William Bradford

  • 1621: A Historian Looks Anew at Thanksgiving

    1621: A Historian Looks Anew at ThanksgivingNew publications still have some errors in fact.

    "A Thanksgiving for plenty. O Most merciful Father, which of thy gracious goodness hast heard the devout prayers of thy church, and turned our dearth and scarcity into cheapnesse and plenty: we giue thee humble thankes for this thy special bounty, beseeching thee to continue this thy louing kindnes unto vs, that our land may yeild vs her fruits of increase, to thy glory and our comfort, through Iesus Christ our Lord, Amen"

  • A ‘Tilley Dilly,’ or ‘What’s in a Name?’

    In his history, Of Plymouth Plantation, William Bradford included lists of the 1620 Mayflower passengers. Following the list of the passengers is a list recounting what had happened to them. This list is often referred to as the “decreasings” (i.e. deaths/departures) and “increasings” (i.e. births). He states that among the passengers were “Edward Tilley and his wife Ann.”

  • A Level Look at Land Allotments, 1623

    A Level Look at Land Allotments, 1623In 1623, the Pilgrims ceased rotating their field assignments each year and assigned use of the same plot to the same family group for that year and the next years. That this represented their discovery of the advantages of private property over communalism is a commonly repeated distortion that dates back to William Bradford himself. So when an oversimplified version of Bradford's memories surfaces in some place like The Wall Street Journal, as it did on the day after Thanksgiving, 2005, one shouldn't be too surprised.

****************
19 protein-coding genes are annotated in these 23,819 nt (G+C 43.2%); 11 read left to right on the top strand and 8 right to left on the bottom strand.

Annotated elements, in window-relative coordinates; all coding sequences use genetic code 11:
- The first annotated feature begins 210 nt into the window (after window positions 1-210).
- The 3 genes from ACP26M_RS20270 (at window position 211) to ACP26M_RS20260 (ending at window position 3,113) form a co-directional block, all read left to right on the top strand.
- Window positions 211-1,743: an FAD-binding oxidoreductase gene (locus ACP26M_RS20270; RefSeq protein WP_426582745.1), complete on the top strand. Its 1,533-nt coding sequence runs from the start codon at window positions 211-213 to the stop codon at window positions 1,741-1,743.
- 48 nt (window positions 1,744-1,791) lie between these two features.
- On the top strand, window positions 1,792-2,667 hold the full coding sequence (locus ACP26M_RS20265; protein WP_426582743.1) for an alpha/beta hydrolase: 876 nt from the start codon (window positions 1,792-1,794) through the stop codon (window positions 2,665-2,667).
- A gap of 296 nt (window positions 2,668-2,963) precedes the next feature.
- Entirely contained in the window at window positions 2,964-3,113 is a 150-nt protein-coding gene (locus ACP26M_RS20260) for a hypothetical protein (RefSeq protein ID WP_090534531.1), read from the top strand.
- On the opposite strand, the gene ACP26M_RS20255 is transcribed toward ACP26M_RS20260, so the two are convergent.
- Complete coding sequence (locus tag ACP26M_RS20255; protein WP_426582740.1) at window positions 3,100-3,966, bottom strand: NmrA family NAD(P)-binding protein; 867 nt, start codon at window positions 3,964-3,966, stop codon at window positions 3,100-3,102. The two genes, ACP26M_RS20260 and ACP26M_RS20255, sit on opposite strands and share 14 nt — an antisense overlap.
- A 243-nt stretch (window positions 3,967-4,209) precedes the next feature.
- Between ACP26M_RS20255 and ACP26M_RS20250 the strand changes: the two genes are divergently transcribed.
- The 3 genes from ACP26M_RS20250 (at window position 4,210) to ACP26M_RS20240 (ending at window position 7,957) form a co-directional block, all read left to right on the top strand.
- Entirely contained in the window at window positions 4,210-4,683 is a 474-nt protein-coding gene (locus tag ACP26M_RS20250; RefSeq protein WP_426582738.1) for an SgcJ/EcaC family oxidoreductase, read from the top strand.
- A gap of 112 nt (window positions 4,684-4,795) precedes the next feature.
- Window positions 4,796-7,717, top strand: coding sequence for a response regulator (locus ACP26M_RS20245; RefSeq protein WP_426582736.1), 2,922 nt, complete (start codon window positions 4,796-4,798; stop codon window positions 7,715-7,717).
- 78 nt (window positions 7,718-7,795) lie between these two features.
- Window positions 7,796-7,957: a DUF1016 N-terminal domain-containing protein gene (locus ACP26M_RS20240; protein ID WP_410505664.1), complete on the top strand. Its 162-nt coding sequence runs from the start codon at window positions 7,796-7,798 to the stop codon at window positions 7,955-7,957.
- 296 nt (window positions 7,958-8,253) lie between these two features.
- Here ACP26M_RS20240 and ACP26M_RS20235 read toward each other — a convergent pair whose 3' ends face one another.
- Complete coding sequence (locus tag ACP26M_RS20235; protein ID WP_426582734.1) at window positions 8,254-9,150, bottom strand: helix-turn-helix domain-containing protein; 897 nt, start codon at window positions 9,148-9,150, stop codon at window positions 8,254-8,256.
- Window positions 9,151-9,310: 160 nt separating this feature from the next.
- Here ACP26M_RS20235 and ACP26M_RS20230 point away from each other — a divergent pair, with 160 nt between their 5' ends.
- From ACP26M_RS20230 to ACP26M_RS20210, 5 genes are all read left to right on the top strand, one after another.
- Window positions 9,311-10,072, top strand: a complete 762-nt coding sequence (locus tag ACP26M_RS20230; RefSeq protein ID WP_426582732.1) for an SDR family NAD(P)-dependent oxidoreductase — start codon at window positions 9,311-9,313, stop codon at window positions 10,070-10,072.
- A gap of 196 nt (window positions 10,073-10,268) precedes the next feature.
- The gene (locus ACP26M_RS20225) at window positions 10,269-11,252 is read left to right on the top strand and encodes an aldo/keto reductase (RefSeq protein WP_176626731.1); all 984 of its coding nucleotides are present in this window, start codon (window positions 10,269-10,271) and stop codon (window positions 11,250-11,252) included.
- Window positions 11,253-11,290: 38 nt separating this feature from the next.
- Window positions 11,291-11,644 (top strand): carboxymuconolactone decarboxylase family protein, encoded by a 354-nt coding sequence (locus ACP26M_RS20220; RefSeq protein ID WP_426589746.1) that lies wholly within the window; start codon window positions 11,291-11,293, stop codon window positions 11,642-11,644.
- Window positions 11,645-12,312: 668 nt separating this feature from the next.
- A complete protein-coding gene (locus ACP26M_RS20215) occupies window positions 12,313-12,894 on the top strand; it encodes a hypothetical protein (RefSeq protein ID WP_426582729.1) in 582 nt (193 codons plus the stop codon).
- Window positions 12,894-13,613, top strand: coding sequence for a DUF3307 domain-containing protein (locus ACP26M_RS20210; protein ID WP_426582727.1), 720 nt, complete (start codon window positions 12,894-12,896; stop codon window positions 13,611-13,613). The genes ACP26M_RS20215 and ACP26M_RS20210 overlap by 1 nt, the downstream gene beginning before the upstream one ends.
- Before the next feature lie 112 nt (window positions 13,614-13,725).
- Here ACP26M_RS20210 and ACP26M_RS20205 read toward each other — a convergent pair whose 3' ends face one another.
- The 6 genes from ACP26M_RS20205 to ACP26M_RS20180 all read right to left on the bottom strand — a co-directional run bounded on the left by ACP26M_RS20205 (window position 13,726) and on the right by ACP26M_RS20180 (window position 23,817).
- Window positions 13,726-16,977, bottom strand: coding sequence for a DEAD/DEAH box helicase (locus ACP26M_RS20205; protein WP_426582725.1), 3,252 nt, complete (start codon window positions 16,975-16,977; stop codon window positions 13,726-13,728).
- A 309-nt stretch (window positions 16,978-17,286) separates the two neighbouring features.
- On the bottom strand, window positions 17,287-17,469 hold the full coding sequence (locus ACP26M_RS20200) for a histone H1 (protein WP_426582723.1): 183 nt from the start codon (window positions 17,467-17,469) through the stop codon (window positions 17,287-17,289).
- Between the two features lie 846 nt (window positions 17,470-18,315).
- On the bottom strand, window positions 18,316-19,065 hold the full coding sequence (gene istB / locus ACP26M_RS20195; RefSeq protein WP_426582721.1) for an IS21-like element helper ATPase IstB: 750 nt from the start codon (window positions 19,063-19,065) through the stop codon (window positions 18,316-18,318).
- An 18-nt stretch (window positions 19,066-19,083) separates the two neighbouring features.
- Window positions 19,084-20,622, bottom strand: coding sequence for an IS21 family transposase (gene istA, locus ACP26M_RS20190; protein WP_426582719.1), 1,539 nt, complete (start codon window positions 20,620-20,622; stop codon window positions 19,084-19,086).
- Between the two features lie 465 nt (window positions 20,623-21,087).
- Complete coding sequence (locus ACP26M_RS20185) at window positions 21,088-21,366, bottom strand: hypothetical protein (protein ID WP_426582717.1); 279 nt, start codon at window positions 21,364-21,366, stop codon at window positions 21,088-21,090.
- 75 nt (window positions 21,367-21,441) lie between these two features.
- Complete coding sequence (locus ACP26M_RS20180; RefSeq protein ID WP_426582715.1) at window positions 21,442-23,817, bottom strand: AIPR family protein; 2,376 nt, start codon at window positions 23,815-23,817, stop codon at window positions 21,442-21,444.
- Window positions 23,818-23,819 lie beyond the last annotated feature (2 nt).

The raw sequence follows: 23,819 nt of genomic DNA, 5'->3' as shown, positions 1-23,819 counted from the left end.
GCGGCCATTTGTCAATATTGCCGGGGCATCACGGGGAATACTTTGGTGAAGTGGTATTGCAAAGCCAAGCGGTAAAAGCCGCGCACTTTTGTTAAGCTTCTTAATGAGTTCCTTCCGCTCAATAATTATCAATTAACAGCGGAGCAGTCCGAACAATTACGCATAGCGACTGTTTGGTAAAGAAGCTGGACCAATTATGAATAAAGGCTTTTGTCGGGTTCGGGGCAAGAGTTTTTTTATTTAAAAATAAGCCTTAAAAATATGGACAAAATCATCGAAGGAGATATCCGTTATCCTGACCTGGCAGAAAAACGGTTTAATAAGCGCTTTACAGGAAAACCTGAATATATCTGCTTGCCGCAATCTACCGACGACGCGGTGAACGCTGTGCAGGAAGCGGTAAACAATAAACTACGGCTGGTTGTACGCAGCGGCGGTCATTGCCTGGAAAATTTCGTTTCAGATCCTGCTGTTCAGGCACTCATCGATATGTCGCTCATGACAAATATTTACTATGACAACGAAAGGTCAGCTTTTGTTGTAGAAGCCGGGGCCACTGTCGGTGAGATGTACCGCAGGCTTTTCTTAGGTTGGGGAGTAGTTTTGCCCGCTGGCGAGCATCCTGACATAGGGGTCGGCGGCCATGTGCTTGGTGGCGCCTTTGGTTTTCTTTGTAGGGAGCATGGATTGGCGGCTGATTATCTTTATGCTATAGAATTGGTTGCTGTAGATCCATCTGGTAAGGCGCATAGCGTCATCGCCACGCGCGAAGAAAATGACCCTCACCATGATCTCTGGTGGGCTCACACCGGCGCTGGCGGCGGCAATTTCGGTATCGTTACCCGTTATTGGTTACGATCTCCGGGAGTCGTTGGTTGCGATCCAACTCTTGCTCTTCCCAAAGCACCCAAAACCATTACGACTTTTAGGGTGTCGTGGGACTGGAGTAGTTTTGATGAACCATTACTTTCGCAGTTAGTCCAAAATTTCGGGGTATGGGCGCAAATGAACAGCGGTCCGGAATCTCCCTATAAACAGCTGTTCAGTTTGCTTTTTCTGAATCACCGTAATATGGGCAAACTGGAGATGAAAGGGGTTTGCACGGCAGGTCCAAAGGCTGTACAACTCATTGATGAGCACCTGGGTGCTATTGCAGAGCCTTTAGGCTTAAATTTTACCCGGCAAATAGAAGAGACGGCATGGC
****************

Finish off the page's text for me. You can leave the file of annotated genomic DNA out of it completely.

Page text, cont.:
• After the First Thanksgiving

    After the First ThanksgivingAsk "the man (or woman) on the street" what he (or she) knows about the Pilgrims, and you will probably be told that they (1) celebrated the First Thanksgiving with the Indians, (2) came to America on the Mayflower in 1620 to find religious freedom, (3) landed on Plymouth Rock. Some may even know that half of them died the first winter. Few will know that the majority of them had spent at least a dozen years in Holland. As descendants and members, hopefully we know a little more.

  • Ancestral Pilgrim Homes

    Are you planning on traveling to England this summer? If so, this is a list of where some of our Pilgrim ancestors lived.

  • Comparing Plymouth and Jamestown

    Comparing Plymouth and JamestownPilgrim families arrived in Holland in the spring of 1608 and in Plymouth in December 1620. In May 1607, 105 men arrived in Jamestown to establish the first permanent English settlement in North America. While the individuals in both settlements were English, the they were different in many important ways. To fully appreciate our Pilgrim heritage, it is important to understand the differences between Plymouth and Jamestown. This essay identifies major differences and explains how these differences affected the settlements during the first few decades of their arrival.

  • Distinguished Mayflower Descendants

    Who Do You Think You Are?What do Marilyn Monroe, George Bush and Dr. Spock have in common? Possibly you. Visit our distinguished descendants gallery to learn who your famous cousins are. You may be surprised to discover who you have common genes with.

  • England, Austerfield, Yorkshire

    St. Helen's Church, Austerfield, England1898 — Bradford Tablet and Baptismal Font, St. Helen's Church, Austerfield, England